For quite a few years I’ve done a solo backpacking trip at this time of year up in northern Minnesota. During those trips I’ve experienced the full range of just what mid-to-late October weather can bring: beautiful sunny days in the 50’s and 60’s or bitter cold, wind, and snow.
The bikepacking trip I took last week was the first time I’ve chosen the ‘bike’ over the ‘back’ for this annual outing.
I chose the Chequamegon area not only for its great riding, but because I know the area somewhat well, and knew that I could have a great time whether I rode a lot or a little.
One difference between this bikepacking trip and my previous backpacking trips was that I really didn’t have a specific agenda. I didn’t have to get to anywhere in particular and was free to take my time, take as many photos as I liked, and whatnot. I wasn't trying to get from point A to point B. In fact, the only place I had to be was in the Rock Lake trailhead sometime around 1pm on Friday to meet up with Bobby and E-Fred.
Why talk about all this? Because it plays into what gear I chose to take and which gear I chose to leave.
Here’s the breakdown of what I took and where it went on my El Mariachi.
Minimalist rack prototype contained:
-POE dry cylinder
-Wiggy’s FTRSS sleeping overbag
-Groundcloth from an old tent
-GoLite Shangrila-1 shelter
-Two lengths of nylon rope for hanging shelter
Enabler fork contained:
-Singlespeed rear wheel for emergency backup
-Granite Gear insulated Nalgene bottle holder with 34 oz of water (can't find these on their website anymore)
-Regular 24 oz water bottle
Revelate Designs seat bag contained:
-Lightweight sack with additional riding clothes (wind vest, wind jacket, knee warmers, long sleeve wool baselayer: unless I was already wearing these)
-POE dry sack with camp clothes (Patagonia NanoPuff pullover, some cheap nylon pants, fleece hat, spare pair of socks)
Wildfire Designs frame bag (not sure he makes these anymore) contained:
-Ditty bag with two 29’er tubes, aluminum tire levers, patch kit, mini pump
-MSR Titan kettle with fuel canister inside it and lid
-POE Ether Compact 6 sleep pad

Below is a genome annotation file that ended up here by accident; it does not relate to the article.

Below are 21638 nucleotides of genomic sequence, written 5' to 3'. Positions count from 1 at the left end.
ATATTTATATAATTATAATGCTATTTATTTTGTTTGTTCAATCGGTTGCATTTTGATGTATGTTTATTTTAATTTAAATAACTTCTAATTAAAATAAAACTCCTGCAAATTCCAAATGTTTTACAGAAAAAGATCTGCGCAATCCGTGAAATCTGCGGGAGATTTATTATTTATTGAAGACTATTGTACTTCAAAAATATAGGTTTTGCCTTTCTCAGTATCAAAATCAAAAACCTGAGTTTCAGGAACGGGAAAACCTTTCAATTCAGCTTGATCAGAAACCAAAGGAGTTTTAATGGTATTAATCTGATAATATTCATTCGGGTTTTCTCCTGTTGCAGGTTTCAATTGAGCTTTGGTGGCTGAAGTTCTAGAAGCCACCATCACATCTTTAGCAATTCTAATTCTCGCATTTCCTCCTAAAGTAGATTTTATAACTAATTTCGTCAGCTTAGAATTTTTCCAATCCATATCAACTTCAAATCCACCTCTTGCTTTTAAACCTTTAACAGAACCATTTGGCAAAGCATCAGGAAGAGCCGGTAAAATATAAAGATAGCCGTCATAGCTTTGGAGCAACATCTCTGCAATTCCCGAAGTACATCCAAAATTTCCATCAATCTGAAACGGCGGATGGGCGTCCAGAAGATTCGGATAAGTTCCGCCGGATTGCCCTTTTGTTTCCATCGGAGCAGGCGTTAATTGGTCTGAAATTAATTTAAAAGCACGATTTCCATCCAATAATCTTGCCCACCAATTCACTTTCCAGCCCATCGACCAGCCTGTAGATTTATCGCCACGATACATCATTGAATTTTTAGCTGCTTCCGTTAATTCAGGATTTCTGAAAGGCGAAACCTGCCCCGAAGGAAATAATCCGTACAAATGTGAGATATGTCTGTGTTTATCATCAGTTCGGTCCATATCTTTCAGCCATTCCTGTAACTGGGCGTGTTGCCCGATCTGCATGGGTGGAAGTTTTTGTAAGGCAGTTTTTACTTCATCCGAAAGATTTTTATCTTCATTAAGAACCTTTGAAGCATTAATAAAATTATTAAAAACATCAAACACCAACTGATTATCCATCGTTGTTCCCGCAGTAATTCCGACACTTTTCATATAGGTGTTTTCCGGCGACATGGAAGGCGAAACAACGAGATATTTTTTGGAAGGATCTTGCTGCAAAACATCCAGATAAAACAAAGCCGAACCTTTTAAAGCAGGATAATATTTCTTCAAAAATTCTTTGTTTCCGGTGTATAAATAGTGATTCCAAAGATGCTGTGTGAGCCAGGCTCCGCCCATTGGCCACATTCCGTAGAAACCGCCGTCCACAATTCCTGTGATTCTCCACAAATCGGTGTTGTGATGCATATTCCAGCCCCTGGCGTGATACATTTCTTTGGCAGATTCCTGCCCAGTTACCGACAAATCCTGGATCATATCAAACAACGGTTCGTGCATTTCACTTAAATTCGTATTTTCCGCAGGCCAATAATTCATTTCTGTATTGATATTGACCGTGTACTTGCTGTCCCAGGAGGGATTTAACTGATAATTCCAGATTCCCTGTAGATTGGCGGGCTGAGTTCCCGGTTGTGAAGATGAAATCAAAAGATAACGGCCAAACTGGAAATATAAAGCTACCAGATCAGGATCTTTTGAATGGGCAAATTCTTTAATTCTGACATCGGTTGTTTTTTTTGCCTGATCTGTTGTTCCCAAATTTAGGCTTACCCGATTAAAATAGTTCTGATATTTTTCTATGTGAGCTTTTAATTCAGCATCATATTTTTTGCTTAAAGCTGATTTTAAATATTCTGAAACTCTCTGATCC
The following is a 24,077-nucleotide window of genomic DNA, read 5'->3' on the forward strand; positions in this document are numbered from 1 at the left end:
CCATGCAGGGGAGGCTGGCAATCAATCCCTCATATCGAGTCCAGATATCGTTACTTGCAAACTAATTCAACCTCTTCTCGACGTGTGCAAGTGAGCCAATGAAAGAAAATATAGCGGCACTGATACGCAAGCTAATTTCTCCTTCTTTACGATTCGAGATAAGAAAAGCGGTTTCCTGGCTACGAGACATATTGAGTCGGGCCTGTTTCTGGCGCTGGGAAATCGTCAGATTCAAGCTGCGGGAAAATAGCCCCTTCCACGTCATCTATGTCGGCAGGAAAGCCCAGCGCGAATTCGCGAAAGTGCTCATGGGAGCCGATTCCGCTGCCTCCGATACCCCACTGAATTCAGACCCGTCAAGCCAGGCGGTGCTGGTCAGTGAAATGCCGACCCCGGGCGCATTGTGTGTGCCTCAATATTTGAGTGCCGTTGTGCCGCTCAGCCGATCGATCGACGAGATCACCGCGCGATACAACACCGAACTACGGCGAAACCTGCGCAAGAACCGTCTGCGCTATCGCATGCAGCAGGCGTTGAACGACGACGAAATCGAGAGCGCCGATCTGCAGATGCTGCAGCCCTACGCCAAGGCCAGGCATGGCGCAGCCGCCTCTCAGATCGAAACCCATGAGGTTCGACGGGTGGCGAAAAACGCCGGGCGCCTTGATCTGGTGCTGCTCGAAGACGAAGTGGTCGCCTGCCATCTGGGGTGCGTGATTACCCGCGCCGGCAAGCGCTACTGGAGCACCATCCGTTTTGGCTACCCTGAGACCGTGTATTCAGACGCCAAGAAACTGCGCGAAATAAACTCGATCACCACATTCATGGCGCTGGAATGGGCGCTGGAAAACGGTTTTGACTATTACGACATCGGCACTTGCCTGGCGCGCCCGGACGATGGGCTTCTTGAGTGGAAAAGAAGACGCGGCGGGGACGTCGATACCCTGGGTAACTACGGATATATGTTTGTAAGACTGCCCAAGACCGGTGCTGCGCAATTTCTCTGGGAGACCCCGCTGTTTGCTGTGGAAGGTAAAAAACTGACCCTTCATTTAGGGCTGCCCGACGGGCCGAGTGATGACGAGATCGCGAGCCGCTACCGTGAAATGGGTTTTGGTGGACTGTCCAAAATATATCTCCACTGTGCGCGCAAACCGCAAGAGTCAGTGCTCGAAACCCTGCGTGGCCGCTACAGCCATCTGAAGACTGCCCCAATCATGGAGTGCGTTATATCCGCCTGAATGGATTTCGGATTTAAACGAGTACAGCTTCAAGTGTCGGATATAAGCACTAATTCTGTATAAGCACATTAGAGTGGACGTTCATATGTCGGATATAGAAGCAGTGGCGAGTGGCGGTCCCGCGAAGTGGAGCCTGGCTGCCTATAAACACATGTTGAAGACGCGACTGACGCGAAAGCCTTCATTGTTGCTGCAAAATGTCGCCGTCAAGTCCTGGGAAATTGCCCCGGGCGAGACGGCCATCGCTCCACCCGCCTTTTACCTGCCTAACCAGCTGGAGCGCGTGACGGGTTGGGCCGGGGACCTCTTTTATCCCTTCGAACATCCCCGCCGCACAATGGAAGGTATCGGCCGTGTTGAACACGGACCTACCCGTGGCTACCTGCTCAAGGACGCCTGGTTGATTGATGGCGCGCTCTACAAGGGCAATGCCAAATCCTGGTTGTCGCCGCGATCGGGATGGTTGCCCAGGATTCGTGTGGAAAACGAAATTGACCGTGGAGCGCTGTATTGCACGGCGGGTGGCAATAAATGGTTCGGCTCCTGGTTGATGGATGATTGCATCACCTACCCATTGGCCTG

-Ditty bag containing personal and survival items (mountain money, wet wipes, matches in waterproof container, lighter, vitamins in film canister, toothpaste, iodine tablets, emergency space blanket, spoon)
-MSR Pocket Rocket stove in plastic container
Wingnut Hyper 3.0 hydration pack:
-Spare chain links
-Gerber fold up 6” saw
-Super tiny compass
-Ultra Pod tripod
-Panasonic Lumix LX-3 camera
-18mm lens adaptor
-Petzl E+Lite headlamp
-wallet and car keys
-small POE drybag that my camera could go in if needed
-and all my food for three and a half days (6 packs of oatmeal, 7 packs of ramyon, bag of Reeses peanut butter cups, one foil packet of tunafish, about 10 packets of GU-type stuff, about 6 packets of drink mix type stuff, 10 packets of cocoa)
-after meeting up with Bobby/E-Fred I also had five Miller High Life’s in here…
Around my neck:
Was this a lot of stuff? I don’t think so. Looking back at the list these are the very few items that I could have left behind.
-one length of nylon rope
-Gerber fold up 6” saw
-some of my cocoa as I didn’t eat it all…but I could have eaten it all I suppose…
There are really only two things I wound up missing:
-chainring bolt tool (my middle ring became seriously loose and it just isn’t that easy to tighten without something to stop those chainring bolt backs from spinning…I got it done though)
-some more protein (either more tuna or some beefsticks). I am sure I was running calorie deficient but let’s be honest, I was already storing a bunch of extra calories on my body…
Also keep in mind that I wasn’t racing anywhere, I was just riding…which is pretty much just what I do.
You should also know that my goal is always to take as much weight as possible off my body. That’s why the hydration pack basically just held food items, most of which were dehydrated.
That’s the scoop. I’m pretty confident I could have handled temps down to zero degrees with this setup, but there would have been some shivering involved. I tried something for the first time and that was putting my sleeping pad inside my sleeping bag to turn the compressed sleeping bag into insulation and let the air pad warm up. And had the forecast even shown a hint of rain, I would have included my rain jacket and pants.
Hope the list is of use to some of you as you consider your own setups. Honestly the point isn't sweating the gear, it's about getting out there and enjoying it.